Will a controversial hotel development in central Byron that exceeds both height and floor space limits be given conditional approval at this week’s Byron Council meeting?
This is a distinct possibility after Council staff recommended that councillors accept a revised set of plans offered by the project’s developer.
The three-storey mixed-use development proposed for 7 Marvel Street involves a 38-bed hotel with swimming pool located above ground floor shops and a basement health spa.
Byron Council opposed the plan in its original form on a range of grounds, including the fact that it exceeded the 11.5m height limit for that part of town.
It also smashed the floor space ratio limit for the area, exceeding this limit by more than 20 per cent, and did not provide sufficient parking spaces to cater for the number of hotel guests.
The Council received 25 letters of objection from local residents who oppose the plan.
With its original plan facing likely refusal, the developer – Pace Development Group – took the now well-worn path of appealing council’s ‘deemed refusal’ in the Land and Environment Court.
The matter is set down for hearing this week, though that will be cancelled if an agreement is reached or close to being so.
During the court-ordered conciliation process, the developer submitted revised plans for the proposal, adding a second basement level car park, a car share space for hotel guests, and design changes to the front and rear facades.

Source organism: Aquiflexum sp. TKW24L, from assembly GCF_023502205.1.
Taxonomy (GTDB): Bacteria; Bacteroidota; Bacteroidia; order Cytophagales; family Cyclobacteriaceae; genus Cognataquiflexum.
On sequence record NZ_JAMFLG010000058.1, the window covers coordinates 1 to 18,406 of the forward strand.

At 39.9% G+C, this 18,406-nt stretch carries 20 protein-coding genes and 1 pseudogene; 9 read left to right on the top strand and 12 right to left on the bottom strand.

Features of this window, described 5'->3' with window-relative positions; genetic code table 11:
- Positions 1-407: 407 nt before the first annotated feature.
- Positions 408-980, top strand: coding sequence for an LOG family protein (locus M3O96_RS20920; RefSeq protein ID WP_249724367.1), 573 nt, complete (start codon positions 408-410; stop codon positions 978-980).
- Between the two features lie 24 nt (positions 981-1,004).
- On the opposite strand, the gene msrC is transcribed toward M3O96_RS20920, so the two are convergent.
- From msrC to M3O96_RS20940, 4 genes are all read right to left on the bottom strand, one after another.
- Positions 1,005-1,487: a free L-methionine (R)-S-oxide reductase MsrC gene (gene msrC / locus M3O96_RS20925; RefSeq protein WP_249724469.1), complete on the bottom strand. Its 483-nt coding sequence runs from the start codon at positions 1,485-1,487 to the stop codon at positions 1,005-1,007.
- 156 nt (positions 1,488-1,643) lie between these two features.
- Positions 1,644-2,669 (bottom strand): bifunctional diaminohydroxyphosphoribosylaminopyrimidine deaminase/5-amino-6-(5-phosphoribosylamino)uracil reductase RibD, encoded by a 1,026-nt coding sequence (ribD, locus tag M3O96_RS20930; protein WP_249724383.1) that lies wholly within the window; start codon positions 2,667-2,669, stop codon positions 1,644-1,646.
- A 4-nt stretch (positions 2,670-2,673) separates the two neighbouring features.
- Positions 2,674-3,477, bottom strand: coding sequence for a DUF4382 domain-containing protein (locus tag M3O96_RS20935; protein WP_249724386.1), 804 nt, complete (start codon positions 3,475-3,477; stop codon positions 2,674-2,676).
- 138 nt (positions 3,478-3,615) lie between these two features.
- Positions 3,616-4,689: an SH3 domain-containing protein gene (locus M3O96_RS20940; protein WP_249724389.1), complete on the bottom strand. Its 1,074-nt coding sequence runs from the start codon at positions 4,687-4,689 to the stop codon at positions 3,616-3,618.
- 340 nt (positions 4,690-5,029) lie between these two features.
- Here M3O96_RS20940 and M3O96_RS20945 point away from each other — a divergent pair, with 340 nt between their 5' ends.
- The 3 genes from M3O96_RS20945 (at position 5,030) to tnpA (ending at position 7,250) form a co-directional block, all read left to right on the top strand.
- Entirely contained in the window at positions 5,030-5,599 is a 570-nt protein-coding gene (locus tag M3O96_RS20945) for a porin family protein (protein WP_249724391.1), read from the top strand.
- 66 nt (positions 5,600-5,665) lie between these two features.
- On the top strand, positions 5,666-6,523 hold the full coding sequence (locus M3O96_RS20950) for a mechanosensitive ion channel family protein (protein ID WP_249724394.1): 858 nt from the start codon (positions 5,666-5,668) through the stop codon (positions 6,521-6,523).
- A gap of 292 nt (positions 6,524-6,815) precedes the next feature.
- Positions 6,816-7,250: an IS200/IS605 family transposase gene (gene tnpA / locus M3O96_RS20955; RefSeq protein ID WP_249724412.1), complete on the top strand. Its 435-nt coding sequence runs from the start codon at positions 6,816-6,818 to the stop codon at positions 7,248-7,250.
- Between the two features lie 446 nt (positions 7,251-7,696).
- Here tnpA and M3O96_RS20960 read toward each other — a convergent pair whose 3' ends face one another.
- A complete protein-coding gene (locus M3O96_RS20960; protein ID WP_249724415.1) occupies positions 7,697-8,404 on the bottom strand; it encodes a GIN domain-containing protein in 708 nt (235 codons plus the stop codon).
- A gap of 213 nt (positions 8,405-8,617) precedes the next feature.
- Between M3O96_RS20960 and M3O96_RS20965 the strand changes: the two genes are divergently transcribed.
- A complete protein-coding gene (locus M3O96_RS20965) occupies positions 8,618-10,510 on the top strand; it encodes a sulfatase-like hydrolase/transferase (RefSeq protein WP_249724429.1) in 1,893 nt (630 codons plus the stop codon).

Rather than reducing the height or floor space ratio of the plan, they submitted detailed arguments as to why they should not have to abide by those rules.
This included the argument that ‘both the front and rear of the site is bound by public roads, which in this case provides added separation to adjacent existing development’.
They also argued that ‘a substantial component of the additional floorspace is contained in a basement level that has no implications in regard to the size of the building’.
In response to the developer’s amendments and arguments, Council staff have recommended that it is now appropriate for the development to be approved, if the developer will agree to a reduction of the floor space ratio of 100 square metres.
‘With a reduction of 100 m2 the floor area would be appropriate in terms of the floor space ratio controls,’ the author of the Council report, … said
‘In the event that Council does not support any variation to the Floor Space Ratio this will remain an outstanding contention and council will [need] to defend the contention in the Land and Environment Court.’
‘Should the Floor space ratio and car parking matters be resolved then it is considered that public interest issues fall away.’
Should councillors vote in favour of the staff recommendation at this week’s meeting, General Manager Mark Arnold will be authorised to enter into behind-closed-door negotiations with the developer to approve the plan.